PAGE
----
FIGS. 31A-31C are perspective, side elevational, and cross-sectional views, respectively, of one embodiment of a front shroud.

FIGS. 32A-32D are perspective, side elevational, top plan, and front elevational views, respectively, of another embodiment of a frame.

DESCRIPTION OF EMBODIMENTS

As described herein, when one or more components are described as being connected, joined, affixed, coupled, attached, or otherwise interconnected, such interconnection may be direct as between the components or may be indirect such as through the use of one or more intermediary components. Also as described herein, reference to a “member,” “component,” or “portion” shall not be limited to a single structural member, component, or element but can include an assembly of components, members or elements. Furthermore, while the drawings are to relative scale, it is within the disclosure of thus specification to vary the relative size of components to one another.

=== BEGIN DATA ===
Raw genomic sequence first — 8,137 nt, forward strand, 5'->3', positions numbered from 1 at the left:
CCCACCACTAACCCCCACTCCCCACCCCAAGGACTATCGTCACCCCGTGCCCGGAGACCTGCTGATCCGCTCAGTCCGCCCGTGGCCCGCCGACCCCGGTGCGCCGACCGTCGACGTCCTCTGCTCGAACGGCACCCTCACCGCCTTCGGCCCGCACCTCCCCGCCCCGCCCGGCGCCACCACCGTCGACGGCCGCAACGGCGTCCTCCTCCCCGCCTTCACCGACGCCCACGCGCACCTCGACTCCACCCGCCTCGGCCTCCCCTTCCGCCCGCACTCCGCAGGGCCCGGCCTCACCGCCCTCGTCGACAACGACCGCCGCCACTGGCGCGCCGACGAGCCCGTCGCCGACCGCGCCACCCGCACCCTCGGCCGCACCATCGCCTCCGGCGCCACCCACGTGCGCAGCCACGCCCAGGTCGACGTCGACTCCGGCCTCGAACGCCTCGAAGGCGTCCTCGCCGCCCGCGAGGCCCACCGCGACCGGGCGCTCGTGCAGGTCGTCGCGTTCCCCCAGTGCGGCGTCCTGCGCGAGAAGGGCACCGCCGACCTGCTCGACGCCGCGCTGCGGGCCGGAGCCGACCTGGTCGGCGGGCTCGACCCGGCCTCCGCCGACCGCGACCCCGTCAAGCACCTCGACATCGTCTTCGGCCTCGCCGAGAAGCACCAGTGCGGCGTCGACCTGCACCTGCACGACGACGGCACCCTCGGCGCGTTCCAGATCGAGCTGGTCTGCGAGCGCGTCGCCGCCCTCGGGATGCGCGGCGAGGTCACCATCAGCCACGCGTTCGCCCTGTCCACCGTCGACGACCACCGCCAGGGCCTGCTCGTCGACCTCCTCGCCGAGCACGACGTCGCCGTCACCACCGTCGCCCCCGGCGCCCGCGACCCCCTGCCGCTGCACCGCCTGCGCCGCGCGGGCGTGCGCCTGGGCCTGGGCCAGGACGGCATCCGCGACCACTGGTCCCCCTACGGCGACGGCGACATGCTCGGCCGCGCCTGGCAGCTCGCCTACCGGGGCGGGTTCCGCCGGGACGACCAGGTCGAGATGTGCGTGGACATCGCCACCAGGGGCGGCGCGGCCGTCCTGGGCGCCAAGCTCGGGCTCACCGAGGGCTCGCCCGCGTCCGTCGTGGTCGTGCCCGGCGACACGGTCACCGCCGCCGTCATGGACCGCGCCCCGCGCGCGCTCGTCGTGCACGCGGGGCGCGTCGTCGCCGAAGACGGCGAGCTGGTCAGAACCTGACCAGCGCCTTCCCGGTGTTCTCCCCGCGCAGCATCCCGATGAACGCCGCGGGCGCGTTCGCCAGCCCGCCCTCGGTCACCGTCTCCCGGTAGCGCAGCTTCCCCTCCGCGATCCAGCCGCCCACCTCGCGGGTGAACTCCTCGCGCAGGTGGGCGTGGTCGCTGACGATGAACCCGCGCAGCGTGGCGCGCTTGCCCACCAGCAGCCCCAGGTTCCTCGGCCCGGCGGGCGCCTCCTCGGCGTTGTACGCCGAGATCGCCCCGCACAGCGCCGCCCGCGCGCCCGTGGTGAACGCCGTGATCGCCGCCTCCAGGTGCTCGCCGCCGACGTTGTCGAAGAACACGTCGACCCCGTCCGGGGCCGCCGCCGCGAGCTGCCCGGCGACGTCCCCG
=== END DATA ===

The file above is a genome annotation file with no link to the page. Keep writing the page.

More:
In one embodiment, the present application is directed to a conveyance such as a wheelchair that includes a seat assembly and a chassis. The chassis comprises a frame that includes portions for connecting to or supporting any one or more of the following: front casters; a seat assembly; drive wheel assemblies; an energy source (e.g., batteries); rear anti-tip wheels; and a foot plate. Optional shrouding may also be supported on the frame or chassis. The frame structurally distributes the weight of the seat assembly (and optionally the weight of the energy source) to the supporting drive wheels and casters. Further, the drive wheels, caster supports, one or more anti-tip supports, and seat support of the wheelchair are all attached to a drive wheel support member of the frame.